A pastoral little Elysian Field in the middle of Tenement City.
I used to live on East 2nd street, so I would walk by the New York City Marble Cemetery every day on my way to class. Perhaps it’s that little twinge of Lydia Deetz morbidity in me, or the fact that I listen to the Smiths “The Queen is Dead” too often, but I’d always peer in and wish I could walk around. Lucky me, they open it up to the public for a weekend every October.
The cemetery is not nearly as creepy as some I’ve seen…in fact, it’s a literal breath of fresh air in an area dominated by looming tenement buildings still as oppressive as the days before they cost an arm and a leg to live in.
The graves are old…some dating to pre-Revolutionary New Amsterdam, though it wasn’t an official cemetery until 1831. I spoke with a woman from the preservation society, and she said that it is devoted entirely to family vaults, and those families are still entitled to bury their dead there (though the last internment was at some point in the 1940s).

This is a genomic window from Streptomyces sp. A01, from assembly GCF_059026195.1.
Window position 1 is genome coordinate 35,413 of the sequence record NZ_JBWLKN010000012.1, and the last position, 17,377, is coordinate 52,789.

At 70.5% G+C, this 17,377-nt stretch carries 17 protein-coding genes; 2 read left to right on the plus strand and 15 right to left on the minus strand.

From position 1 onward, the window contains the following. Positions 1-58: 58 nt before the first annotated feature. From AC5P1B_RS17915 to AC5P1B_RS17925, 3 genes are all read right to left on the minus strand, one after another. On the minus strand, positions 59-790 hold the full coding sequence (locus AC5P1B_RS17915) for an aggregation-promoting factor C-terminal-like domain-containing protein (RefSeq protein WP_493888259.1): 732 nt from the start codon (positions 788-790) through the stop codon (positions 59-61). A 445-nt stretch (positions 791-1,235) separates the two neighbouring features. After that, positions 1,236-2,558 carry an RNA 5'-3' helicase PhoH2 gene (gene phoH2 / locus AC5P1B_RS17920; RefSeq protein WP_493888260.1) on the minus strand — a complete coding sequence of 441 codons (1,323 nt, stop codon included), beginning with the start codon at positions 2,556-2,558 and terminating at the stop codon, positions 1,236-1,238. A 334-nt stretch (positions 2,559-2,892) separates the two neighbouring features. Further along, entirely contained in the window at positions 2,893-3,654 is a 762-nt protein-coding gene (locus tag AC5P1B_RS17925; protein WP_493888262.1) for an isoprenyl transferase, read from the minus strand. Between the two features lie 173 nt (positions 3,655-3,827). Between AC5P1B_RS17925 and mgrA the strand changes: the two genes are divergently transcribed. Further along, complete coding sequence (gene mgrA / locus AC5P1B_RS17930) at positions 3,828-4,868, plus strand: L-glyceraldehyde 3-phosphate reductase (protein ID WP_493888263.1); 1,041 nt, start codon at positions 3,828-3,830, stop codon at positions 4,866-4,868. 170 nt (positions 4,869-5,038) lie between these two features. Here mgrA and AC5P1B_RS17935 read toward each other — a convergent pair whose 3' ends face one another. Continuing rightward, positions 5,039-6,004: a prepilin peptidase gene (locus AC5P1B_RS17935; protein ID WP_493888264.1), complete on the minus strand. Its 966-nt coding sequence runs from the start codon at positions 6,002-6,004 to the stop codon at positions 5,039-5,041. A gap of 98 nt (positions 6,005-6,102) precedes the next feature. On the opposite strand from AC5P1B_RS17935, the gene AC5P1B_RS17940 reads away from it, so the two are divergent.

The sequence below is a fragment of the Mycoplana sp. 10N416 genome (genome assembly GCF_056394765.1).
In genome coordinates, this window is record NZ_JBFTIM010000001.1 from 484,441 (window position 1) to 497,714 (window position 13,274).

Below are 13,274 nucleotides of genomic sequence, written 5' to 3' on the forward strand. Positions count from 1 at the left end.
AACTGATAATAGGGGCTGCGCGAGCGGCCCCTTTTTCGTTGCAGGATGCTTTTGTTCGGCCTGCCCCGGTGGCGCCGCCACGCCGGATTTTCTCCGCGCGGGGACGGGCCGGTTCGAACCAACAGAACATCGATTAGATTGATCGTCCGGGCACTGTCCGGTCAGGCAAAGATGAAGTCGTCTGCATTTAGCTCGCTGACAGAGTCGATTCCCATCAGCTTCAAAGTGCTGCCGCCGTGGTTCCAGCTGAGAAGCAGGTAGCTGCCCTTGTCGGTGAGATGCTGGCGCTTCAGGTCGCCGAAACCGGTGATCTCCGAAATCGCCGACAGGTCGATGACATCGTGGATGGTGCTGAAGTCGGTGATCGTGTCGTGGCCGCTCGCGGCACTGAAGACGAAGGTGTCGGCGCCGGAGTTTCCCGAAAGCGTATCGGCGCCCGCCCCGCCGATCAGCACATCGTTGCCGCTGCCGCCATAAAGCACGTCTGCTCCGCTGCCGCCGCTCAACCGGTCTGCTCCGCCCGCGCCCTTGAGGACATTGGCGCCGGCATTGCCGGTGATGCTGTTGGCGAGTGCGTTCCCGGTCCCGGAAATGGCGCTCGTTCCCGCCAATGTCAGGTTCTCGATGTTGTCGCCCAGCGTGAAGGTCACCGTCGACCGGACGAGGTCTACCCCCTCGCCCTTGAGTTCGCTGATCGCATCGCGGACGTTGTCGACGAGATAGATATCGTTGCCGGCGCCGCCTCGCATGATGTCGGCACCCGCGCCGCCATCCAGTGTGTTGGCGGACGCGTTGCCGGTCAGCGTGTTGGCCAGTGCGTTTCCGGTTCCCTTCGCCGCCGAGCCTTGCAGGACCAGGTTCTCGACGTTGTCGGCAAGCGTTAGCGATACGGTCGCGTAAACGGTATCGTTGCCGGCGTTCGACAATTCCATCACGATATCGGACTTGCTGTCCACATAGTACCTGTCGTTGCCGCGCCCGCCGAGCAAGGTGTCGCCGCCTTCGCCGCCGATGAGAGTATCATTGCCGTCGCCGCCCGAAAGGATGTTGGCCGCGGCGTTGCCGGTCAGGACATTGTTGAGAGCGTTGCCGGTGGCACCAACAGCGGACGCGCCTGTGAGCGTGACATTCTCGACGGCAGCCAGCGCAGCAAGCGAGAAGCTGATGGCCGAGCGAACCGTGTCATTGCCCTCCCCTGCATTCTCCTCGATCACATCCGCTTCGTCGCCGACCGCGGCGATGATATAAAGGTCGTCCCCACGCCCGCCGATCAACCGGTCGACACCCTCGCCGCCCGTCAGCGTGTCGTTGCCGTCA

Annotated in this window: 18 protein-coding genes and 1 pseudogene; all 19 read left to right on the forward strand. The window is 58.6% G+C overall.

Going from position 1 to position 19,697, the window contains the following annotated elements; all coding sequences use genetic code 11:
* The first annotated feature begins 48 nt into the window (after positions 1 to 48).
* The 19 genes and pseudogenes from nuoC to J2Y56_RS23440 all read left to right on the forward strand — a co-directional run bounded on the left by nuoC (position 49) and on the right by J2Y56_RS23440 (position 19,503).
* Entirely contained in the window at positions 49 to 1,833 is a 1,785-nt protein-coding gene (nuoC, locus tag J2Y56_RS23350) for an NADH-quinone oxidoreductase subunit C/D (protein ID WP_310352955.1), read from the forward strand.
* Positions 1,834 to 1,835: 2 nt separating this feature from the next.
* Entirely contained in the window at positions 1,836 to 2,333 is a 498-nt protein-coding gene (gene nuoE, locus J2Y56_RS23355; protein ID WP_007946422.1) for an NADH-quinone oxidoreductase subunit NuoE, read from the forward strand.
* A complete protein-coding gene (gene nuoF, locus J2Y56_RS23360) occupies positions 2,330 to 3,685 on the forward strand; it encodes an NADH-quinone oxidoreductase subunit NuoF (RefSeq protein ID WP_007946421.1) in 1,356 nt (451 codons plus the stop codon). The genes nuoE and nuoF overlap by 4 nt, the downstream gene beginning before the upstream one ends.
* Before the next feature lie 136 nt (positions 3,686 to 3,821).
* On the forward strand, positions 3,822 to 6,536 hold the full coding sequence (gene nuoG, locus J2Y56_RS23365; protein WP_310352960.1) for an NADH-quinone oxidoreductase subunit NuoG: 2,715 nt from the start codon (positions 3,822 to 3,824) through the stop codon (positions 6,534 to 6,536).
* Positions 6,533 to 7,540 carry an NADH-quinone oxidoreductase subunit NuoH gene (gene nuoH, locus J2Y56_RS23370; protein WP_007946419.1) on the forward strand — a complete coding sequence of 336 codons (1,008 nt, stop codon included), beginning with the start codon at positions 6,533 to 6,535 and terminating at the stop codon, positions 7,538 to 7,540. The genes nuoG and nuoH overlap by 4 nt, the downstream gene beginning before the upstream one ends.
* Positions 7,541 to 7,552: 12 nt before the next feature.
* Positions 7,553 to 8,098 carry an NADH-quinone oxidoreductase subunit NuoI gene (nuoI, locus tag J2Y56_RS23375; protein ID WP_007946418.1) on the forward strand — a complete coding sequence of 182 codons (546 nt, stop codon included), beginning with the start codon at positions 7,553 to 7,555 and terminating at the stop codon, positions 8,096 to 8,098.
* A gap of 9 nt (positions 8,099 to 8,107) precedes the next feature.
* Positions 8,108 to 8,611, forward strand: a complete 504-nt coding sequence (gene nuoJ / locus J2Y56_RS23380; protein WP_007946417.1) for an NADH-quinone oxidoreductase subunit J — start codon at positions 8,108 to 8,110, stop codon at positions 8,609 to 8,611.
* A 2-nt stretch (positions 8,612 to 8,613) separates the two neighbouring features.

It’s a nice spacious little green, with a few unimposing grave markers and marble benches to sit and ponder the surrounding neighborhood, masked by the shade of weeping willows. I wish it were open year-round, as it’s a nice place to go and collect your thoughts, but I suppose such things aren’t possible if you want to keep the space looking nice. But if you ever find yourself on East 2nd street in the East Village…take a walk by.